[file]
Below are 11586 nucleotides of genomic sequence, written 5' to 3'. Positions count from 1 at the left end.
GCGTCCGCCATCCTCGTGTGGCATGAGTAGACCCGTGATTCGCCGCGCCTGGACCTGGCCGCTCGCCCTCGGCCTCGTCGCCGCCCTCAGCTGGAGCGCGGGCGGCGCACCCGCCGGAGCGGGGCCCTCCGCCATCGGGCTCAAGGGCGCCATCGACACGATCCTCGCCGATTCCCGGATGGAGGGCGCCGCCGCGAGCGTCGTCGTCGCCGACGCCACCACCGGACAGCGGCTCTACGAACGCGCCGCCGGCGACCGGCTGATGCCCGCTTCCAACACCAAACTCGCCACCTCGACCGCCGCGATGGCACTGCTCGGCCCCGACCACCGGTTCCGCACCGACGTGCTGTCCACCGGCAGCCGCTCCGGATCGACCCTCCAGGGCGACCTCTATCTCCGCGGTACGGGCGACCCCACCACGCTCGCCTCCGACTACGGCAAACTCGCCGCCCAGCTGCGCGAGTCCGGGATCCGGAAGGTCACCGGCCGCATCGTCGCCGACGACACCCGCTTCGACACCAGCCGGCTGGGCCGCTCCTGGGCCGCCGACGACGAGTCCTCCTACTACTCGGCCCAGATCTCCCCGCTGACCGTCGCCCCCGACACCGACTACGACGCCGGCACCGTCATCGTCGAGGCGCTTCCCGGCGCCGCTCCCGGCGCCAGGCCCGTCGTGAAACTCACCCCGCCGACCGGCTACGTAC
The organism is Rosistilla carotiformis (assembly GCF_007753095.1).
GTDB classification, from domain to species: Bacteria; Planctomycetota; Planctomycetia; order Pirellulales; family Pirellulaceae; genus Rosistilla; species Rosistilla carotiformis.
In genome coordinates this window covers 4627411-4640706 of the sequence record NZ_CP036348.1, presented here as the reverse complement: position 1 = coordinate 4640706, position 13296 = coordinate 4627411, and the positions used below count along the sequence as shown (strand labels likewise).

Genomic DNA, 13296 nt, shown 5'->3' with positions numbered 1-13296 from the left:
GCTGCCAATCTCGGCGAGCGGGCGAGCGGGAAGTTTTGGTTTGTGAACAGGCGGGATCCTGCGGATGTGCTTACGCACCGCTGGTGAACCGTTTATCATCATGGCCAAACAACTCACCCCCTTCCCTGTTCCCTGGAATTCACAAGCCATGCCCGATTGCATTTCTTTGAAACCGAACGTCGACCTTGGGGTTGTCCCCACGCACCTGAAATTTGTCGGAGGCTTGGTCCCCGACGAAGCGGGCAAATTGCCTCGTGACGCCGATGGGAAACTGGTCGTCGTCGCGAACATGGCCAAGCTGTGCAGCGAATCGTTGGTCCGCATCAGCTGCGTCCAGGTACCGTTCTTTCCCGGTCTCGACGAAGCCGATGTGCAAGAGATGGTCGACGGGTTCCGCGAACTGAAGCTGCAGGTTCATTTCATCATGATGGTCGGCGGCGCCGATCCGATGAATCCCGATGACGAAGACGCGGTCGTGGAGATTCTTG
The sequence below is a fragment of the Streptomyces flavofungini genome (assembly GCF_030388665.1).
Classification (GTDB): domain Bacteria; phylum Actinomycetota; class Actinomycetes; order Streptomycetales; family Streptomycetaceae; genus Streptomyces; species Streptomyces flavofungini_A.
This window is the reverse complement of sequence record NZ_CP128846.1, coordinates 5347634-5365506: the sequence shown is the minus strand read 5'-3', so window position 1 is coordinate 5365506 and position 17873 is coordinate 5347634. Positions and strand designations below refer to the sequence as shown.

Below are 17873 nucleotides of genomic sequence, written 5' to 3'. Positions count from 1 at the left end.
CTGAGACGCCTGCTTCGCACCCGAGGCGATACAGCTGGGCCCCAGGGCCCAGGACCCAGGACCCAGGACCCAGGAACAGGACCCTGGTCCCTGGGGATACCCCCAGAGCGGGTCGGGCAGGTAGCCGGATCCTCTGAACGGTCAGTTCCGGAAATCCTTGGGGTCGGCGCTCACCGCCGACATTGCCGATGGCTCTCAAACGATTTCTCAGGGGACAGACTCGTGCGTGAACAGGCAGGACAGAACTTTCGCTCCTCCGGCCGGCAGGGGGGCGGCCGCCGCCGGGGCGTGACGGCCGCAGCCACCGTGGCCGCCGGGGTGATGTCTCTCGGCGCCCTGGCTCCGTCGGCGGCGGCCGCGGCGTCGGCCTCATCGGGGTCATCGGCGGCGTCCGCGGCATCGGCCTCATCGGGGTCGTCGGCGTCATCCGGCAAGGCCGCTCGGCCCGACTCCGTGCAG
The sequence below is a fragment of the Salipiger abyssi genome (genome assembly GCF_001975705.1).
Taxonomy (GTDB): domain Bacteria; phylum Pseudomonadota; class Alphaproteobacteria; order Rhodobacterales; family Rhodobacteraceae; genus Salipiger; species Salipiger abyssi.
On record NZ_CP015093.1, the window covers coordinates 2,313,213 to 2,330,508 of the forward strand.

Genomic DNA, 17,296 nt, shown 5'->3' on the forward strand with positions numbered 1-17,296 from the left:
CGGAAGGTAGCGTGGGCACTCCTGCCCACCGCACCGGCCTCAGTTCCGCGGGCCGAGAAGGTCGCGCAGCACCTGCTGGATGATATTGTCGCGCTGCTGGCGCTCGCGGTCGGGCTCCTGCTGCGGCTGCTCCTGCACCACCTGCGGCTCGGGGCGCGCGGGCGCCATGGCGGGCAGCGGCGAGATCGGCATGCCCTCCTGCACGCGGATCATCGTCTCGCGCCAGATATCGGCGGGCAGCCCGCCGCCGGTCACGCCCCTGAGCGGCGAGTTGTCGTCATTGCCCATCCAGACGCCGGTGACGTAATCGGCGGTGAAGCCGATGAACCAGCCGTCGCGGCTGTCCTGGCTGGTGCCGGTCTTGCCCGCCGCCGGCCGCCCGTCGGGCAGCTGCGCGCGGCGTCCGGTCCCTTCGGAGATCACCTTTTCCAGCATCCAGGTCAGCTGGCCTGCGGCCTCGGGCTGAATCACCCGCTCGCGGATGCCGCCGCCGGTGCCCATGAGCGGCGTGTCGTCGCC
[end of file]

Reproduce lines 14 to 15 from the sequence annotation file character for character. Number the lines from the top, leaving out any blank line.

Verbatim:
Taxonomy (GTDB): domain Bacteria; phylum Pseudomonadota; class Alphaproteobacteria; order Rhodobacterales; family Rhodobacteraceae; genus Salipiger; species Salipiger abyssi.
On record NZ_CP015093.1, the window covers coordinates 2,313,213 to 2,330,508 of the forward strand.